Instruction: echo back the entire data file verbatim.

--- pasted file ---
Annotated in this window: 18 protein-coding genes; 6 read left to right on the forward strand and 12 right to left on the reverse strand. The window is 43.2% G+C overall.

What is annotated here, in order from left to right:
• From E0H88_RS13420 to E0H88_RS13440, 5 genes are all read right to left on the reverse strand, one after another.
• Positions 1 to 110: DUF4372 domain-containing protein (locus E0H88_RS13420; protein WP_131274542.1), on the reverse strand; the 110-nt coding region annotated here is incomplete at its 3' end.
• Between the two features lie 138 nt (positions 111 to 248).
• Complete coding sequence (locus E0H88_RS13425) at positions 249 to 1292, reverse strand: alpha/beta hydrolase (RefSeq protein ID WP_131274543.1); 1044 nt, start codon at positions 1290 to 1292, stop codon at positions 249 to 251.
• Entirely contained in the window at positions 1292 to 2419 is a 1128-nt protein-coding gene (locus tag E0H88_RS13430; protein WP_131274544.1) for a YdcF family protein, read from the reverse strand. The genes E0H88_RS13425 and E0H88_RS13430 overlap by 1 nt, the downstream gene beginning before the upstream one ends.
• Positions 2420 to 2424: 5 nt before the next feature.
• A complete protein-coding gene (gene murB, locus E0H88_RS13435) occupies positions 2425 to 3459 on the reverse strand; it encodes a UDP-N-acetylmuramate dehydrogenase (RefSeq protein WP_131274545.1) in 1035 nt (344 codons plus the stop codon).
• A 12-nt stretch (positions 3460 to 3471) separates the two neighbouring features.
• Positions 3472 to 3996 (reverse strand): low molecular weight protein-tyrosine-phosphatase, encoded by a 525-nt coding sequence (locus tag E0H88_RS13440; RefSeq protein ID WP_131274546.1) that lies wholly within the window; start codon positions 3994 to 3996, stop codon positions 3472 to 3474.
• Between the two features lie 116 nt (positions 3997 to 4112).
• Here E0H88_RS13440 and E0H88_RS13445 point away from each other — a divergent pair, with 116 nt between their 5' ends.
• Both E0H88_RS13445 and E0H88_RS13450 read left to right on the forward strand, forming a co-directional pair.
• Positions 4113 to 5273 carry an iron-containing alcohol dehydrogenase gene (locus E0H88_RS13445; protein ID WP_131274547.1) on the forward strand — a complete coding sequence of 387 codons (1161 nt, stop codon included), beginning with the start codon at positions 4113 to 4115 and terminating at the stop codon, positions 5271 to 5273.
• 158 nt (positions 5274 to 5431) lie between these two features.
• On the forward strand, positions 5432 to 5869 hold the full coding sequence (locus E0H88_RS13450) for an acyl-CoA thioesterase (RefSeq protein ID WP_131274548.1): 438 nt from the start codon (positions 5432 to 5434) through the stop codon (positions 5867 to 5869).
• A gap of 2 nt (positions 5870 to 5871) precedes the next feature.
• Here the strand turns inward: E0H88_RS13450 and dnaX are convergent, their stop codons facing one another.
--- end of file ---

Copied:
Annotated in this window: 18 protein-coding genes; 6 read left to right on the forward strand and 12 right to left on the reverse strand. The window is 43.2% G+C overall.

What is annotated here, in order from left to right:
• From E0H88_RS13420 to E0H88_RS13440, 5 genes are all read right to left on the reverse strand, one after another.
• Positions 1 to 110: DUF4372 domain-containing protein (locus E0H88_RS13420; protein WP_131274542.1), on the reverse strand; the 110-nt coding region annotated here is incomplete at its 3' end.
• Between the two features lie 138 nt (positions 111 to 248).
• Complete coding sequence (locus E0H88_RS13425) at positions 249 to 1292, reverse strand: alpha/beta hydrolase (RefSeq protein ID WP_131274543.1); 1044 nt, start codon at positions 1290 to 1292, stop codon at positions 249 to 251.
• Entirely contained in the window at positions 1292 to 2419 is a 1128-nt protein-coding gene (locus tag E0H88_RS13430; protein WP_131274544.1) for a YdcF family protein, read from the reverse strand. The genes E0H88_RS13425 and E0H88_RS13430 overlap by 1 nt, the downstream gene beginning before the upstream one ends.
• Positions 2420 to 2424: 5 nt before the next feature.
• A complete protein-coding gene (gene murB, locus E0H88_RS13435) occupies positions 2425 to 3459 on the reverse strand; it encodes a UDP-N-acetylmuramate dehydrogenase (RefSeq protein WP_131274545.1) in 1035 nt (344 codons plus the stop codon).
• A 12-nt stretch (positions 3460 to 3471) separates the two neighbouring features.
• Positions 3472 to 3996 (reverse strand): low molecular weight protein-tyrosine-phosphatase, encoded by a 525-nt coding sequence (locus tag E0H88_RS13440; RefSeq protein ID WP_131274546.1) that lies wholly within the window; start codon positions 3994 to 3996, stop codon positions 3472 to 3474.
• Between the two features lie 116 nt (positions 3997 to 4112).
• Here E0H88_RS13440 and E0H88_RS13445 point away from each other — a divergent pair, with 116 nt between their 5' ends.
• Both E0H88_RS13445 and E0H88_RS13450 read left to right on the forward strand, forming a co-directional pair.
• Positions 4113 to 5273 carry an iron-containing alcohol dehydrogenase gene (locus E0H88_RS13445; protein ID WP_131274547.1) on the forward strand — a complete coding sequence of 387 codons (1161 nt, stop codon included), beginning with the start codon at positions 4113 to 4115 and terminating at the stop codon, positions 5271 to 5273.
• 158 nt (positions 5274 to 5431) lie between these two features.
• On the forward strand, positions 5432 to 5869 hold the full coding sequence (locus E0H88_RS13450) for an acyl-CoA thioesterase (RefSeq protein ID WP_131274548.1): 438 nt from the start codon (positions 5432 to 5434) through the stop codon (positions 5867 to 5869).
• A gap of 2 nt (positions 5870 to 5871) precedes the next feature.
• Here the strand turns inward: E0H88_RS13450 and dnaX are convergent, their stop codons facing one another.